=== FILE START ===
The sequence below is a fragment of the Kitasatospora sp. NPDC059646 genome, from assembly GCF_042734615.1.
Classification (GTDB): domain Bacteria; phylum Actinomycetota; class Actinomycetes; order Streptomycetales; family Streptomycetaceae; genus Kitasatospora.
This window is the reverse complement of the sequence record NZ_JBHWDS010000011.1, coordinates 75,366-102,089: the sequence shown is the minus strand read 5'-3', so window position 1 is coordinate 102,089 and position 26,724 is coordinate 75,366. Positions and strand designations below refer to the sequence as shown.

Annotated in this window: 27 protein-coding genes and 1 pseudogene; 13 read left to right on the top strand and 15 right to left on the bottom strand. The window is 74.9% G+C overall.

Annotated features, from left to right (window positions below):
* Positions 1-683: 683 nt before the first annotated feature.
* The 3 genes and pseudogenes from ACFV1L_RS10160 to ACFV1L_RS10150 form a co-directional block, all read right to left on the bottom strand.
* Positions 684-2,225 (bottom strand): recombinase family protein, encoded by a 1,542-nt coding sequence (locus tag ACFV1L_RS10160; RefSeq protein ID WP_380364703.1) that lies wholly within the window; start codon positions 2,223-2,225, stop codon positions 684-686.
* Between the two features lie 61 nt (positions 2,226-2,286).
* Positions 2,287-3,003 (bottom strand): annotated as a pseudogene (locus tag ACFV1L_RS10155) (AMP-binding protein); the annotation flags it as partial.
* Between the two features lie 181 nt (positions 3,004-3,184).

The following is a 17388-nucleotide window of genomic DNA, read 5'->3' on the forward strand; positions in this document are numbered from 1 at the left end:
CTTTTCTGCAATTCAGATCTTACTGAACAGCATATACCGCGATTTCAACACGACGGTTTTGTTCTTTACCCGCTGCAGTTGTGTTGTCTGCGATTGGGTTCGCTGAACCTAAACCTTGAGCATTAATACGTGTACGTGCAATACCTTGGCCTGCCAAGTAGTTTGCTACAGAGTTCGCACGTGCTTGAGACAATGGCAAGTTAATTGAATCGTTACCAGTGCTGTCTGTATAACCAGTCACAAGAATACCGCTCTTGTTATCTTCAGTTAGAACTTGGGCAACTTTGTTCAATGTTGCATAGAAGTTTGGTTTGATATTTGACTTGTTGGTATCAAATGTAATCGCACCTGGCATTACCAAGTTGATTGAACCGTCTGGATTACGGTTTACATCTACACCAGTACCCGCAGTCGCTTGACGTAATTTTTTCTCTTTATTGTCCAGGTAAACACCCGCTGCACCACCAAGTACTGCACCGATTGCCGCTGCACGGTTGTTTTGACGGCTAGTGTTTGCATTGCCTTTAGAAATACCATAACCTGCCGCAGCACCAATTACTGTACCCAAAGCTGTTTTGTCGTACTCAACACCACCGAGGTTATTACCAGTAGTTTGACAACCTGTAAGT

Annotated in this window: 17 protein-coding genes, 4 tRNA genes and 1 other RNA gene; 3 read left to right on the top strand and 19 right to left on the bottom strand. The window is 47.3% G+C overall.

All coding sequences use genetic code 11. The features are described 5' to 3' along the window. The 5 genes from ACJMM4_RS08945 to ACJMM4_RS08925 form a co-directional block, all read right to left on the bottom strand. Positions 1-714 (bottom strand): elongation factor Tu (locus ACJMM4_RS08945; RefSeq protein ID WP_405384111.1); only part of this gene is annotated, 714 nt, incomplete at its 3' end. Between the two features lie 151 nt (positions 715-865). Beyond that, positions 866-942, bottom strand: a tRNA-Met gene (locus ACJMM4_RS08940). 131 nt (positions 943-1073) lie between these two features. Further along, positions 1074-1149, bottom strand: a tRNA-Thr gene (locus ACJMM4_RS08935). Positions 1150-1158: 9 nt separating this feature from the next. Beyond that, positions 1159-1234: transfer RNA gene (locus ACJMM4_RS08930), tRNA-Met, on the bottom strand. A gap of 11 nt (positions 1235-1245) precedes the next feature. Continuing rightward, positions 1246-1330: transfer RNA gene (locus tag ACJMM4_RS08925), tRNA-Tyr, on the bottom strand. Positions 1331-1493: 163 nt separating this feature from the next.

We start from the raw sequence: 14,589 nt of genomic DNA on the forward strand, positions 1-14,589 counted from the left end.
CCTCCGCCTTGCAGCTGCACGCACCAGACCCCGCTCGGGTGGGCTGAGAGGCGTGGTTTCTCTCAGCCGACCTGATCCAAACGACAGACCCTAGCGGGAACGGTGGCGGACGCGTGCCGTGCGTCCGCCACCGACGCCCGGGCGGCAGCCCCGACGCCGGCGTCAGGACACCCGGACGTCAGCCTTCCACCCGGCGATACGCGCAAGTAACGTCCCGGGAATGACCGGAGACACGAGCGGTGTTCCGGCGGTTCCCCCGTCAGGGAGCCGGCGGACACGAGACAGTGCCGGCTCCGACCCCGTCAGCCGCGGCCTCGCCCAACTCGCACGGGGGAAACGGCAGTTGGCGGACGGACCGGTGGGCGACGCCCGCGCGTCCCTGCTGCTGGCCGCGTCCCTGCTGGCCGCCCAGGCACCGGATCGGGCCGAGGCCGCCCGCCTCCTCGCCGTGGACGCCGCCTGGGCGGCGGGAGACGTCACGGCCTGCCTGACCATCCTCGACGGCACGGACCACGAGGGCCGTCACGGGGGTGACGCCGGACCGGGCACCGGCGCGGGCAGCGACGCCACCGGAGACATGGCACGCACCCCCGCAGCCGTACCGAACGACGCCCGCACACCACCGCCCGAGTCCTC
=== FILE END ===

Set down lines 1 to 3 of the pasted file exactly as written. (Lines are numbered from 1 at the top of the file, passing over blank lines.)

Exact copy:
The sequence below is a fragment of the Kitasatospora sp. NPDC059646 genome, from assembly GCF_042734615.1.
Classification (GTDB): domain Bacteria; phylum Actinomycetota; class Actinomycetes; order Streptomycetales; family Streptomycetaceae; genus Kitasatospora.
This window is the reverse complement of the sequence record NZ_JBHWDS010000011.1, coordinates 75,366-102,089: the sequence shown is the minus strand read 5'-3', so window position 1 is coordinate 102,089 and position 26,724 is coordinate 75,366. Positions and strand designations below refer to the sequence as shown.